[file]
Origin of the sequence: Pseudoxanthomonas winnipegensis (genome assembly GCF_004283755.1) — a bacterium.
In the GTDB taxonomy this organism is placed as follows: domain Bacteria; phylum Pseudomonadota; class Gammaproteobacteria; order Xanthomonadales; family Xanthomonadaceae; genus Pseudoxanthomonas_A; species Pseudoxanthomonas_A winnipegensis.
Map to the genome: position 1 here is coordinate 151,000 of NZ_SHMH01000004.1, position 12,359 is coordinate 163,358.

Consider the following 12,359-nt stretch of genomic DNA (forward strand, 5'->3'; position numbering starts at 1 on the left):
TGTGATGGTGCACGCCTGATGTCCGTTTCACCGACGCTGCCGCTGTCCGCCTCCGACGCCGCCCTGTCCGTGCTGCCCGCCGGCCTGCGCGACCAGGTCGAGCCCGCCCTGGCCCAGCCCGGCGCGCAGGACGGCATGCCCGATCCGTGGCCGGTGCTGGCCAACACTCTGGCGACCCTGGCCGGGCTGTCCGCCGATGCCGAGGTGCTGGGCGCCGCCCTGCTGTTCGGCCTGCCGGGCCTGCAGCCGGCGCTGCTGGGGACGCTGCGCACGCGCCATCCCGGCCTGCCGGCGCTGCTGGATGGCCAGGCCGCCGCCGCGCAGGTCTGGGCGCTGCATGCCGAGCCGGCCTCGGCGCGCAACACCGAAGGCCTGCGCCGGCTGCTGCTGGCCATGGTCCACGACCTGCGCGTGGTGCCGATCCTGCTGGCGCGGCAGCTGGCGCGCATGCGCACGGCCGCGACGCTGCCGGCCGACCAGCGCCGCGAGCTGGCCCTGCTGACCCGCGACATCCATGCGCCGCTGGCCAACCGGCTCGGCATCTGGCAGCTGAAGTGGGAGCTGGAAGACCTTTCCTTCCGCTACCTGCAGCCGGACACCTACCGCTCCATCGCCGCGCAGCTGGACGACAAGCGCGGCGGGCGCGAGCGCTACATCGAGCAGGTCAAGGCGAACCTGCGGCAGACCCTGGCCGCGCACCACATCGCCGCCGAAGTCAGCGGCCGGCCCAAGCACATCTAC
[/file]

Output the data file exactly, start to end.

Origin of the sequence: Pseudoxanthomonas winnipegensis (genome assembly GCF_004283755.1) — a bacterium.
In the GTDB taxonomy this organism is placed as follows: domain Bacteria; phylum Pseudomonadota; class Gammaproteobacteria; order Xanthomonadales; family Xanthomonadaceae; genus Pseudoxanthomonas_A; species Pseudoxanthomonas_A winnipegensis.
Map to the genome: position 1 here is coordinate 151,000 of NZ_SHMH01000004.1, position 12,359 is coordinate 163,358.

Consider the following 12,359-nt stretch of genomic DNA (forward strand, 5'->3'; position numbering starts at 1 on the left):
TGTGATGGTGCACGCCTGATGTCCGTTTCACCGACGCTGCCGCTGTCCGCCTCCGACGCCGCCCTGTCCGTGCTGCCCGCCGGCCTGCGCGACCAGGTCGAGCCCGCCCTGGCCCAGCCCGGCGCGCAGGACGGCATGCCCGATCCGTGGCCGGTGCTGGCCAACACTCTGGCGACCCTGGCCGGGCTGTCCGCCGATGCCGAGGTGCTGGGCGCCGCCCTGCTGTTCGGCCTGCCGGGCCTGCAGCCGGCGCTGCTGGGGACGCTGCGCACGCGCCATCCCGGCCTGCCGGCGCTGCTGGATGGCCAGGCCGCCGCCGCGCAGGTCTGGGCGCTGCATGCCGAGCCGGCCTCGGCGCGCAACACCGAAGGCCTGCGCCGGCTGCTGCTGGCCATGGTCCACGACCTGCGCGTGGTGCCGATCCTGCTGGCGCGGCAGCTGGCGCGCATGCGCACGGCCGCGACGCTGCCGGCCGACCAGCGCCGCGAGCTGGCCCTGCTGACCCGCGACATCCATGCGCCGCTGGCCAACCGGCTCGGCATCTGGCAGCTGAAGTGGGAGCTGGAAGACCTTTCCTTCCGCTACCTGCAGCCGGACACCTACCGCTCCATCGCCGCGCAGCTGGACGACAAGCGCGGCGGGCGCGAGCGCTACATCGAGCAGGTCAAGGCGAACCTGCGGCAGACCCTGGCCGCGCACCACATCGCCGCCGAAGTCAGCGGCCGGCCCAAGCACATCTAC